NASA Discovers Exoplanet In A Four-Star System

NASA Discovers Exoplanet In A Four-Star System

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NASA’s astronomers have stated that they have discovered a planet in a four-star system called 30 Ari. This is only the second such system that has been found till date.

NASA has stated that the gas giant is 10 times more massive than Jupiter and located 136 light-years away in the constellation Aries. They added that it was known before, but it was thought to have only three stars, not four. However, the system’s fourth star was found using instruments fitted to telescopes at the Palomar Observatory in San Diego. Incidentally, the first four-star planet was discovered in 2013 by amateur scientists using public NASA data.

This is only the second time that a planet has been identified in a quadruple star system. The first four-star planet, KIC 4862625, was discovered in 2013 by citizen scientists using public data from NASA’s Kepler mission.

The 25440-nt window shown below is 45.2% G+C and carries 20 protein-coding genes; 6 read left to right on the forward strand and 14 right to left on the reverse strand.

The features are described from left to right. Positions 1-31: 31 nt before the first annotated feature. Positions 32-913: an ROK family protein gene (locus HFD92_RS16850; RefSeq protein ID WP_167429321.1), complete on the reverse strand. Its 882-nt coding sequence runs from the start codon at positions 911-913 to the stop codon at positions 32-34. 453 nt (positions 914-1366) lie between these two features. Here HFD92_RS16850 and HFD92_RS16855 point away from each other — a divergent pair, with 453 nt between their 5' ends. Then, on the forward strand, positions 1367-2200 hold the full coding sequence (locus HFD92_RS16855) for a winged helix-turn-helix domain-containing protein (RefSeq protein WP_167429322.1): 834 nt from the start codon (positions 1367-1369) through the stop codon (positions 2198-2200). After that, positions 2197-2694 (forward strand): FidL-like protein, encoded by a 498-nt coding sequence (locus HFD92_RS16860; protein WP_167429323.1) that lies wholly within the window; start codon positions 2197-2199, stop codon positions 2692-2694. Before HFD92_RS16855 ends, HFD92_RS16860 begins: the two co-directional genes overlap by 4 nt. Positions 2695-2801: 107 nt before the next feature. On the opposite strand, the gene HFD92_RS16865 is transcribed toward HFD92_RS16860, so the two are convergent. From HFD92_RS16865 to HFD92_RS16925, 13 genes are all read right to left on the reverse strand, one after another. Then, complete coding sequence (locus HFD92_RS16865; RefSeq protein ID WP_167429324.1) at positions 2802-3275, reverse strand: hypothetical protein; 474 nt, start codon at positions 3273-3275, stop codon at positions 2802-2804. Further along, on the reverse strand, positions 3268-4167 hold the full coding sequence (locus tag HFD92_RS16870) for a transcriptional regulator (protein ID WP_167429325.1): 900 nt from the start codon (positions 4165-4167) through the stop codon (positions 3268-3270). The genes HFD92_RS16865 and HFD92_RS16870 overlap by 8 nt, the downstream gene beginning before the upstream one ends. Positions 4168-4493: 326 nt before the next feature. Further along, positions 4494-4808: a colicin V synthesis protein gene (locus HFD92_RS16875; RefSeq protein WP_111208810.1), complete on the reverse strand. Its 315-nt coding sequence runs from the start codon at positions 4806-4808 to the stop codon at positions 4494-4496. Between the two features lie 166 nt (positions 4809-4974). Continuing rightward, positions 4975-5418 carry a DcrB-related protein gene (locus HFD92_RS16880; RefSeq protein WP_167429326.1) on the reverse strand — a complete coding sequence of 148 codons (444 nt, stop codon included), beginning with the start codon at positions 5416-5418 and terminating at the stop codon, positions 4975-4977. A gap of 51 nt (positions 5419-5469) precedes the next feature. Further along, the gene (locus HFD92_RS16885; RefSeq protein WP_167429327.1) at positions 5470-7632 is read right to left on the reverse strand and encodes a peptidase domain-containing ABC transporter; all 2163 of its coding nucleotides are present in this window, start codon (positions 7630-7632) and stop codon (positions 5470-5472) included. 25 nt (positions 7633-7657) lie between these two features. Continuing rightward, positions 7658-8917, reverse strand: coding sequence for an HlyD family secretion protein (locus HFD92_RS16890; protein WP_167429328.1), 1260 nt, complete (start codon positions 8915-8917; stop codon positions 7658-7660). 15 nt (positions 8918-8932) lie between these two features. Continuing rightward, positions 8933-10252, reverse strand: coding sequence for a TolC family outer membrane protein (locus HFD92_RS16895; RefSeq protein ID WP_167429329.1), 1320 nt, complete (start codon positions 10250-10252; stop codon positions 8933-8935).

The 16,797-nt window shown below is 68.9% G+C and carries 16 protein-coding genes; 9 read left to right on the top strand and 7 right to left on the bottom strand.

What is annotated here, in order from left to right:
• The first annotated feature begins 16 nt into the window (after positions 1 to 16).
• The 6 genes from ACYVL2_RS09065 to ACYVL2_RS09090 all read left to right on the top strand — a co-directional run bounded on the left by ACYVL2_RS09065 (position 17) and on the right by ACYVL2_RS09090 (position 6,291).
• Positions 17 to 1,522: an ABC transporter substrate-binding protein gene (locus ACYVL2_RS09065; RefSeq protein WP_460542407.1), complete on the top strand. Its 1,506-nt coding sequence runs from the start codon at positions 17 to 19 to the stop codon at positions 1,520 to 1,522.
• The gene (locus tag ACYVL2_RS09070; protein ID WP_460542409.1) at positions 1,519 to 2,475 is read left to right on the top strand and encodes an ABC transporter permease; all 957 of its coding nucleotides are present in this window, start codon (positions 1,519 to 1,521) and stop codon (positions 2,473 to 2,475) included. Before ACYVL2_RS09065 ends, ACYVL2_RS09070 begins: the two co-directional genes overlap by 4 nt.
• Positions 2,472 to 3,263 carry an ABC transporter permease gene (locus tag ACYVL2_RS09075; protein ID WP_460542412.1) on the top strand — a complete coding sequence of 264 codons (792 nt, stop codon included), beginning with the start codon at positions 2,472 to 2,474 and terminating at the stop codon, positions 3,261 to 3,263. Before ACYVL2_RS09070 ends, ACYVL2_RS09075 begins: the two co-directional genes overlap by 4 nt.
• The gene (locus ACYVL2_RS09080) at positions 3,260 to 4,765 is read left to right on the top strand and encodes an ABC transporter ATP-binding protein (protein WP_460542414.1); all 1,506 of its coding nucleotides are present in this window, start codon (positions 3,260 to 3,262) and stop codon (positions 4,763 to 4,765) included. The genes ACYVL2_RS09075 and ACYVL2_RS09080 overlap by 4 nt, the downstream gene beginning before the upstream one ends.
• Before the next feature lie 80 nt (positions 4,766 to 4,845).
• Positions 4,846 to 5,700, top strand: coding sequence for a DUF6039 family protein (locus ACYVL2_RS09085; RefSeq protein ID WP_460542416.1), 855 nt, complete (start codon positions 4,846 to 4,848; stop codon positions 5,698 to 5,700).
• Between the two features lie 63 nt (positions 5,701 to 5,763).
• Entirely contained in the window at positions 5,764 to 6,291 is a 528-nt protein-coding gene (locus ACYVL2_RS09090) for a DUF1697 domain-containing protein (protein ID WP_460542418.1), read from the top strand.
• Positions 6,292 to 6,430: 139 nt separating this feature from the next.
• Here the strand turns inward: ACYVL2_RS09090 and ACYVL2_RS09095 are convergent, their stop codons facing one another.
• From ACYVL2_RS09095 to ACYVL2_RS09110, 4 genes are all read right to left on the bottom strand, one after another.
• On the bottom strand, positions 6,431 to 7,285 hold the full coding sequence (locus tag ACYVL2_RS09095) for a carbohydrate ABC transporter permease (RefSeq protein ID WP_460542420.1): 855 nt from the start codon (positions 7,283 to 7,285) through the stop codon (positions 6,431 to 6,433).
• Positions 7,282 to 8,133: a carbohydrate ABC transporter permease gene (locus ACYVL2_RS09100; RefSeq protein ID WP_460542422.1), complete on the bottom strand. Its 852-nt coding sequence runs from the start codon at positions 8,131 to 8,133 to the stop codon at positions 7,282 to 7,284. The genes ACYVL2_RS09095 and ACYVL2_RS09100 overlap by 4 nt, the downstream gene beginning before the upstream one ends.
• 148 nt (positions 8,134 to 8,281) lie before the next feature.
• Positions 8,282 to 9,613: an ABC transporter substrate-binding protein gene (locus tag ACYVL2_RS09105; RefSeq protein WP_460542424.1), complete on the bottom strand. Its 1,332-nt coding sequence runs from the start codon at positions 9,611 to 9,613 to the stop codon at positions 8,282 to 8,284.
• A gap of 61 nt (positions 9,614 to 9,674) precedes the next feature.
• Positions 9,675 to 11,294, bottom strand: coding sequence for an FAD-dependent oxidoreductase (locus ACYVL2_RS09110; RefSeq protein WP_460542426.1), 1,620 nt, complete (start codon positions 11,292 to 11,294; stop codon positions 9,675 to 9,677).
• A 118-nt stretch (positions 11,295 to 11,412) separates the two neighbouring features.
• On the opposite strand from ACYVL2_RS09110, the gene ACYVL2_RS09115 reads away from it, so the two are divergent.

Andrei Tokovinin, astronomer at the Cerro Tololo Inter-American Observatory in Chile, and one of the members who made the discovery, said, “About four percent of solar-type stars are in quadruple systems, which is up from previous estimates because observational techniques are steadily improving.”

The astronomers made the discovery at the Palomar Observatory using two new adaptive optics technologies that compensate for the blurring effects of Earth’s atmosphere: the robotic Robo-AO adaptive optics system, which was developed under the leadership of Dr. Christoph Baranec of the University of Hawaii at Manoa’s Institute for Astronomy, and the PALM-3000 extreme adaptive optics system, developed by a team at Caltech and NASA’s Jet Propulsion Laboratory (JPL) that also included Baranec.

According to the astronomers, 30 Ari is situated almost 140 light-years away from our own solar system in the constellation Aries. The system’s sole planet is a massive gas giant, which revolves around its main star every 335 days. The main star has a fairly close partner star, which the planet doesn’t orbit. This pair, in turn, is in a long-distance orbit with a different pair of stars nearly 1,700 times the distance between Earth and the sun away – or nearly 1,700 astronomical units (AU). Astronomers stated that it’s highly improbable that this planet, or any moons that may orbit it, could support life.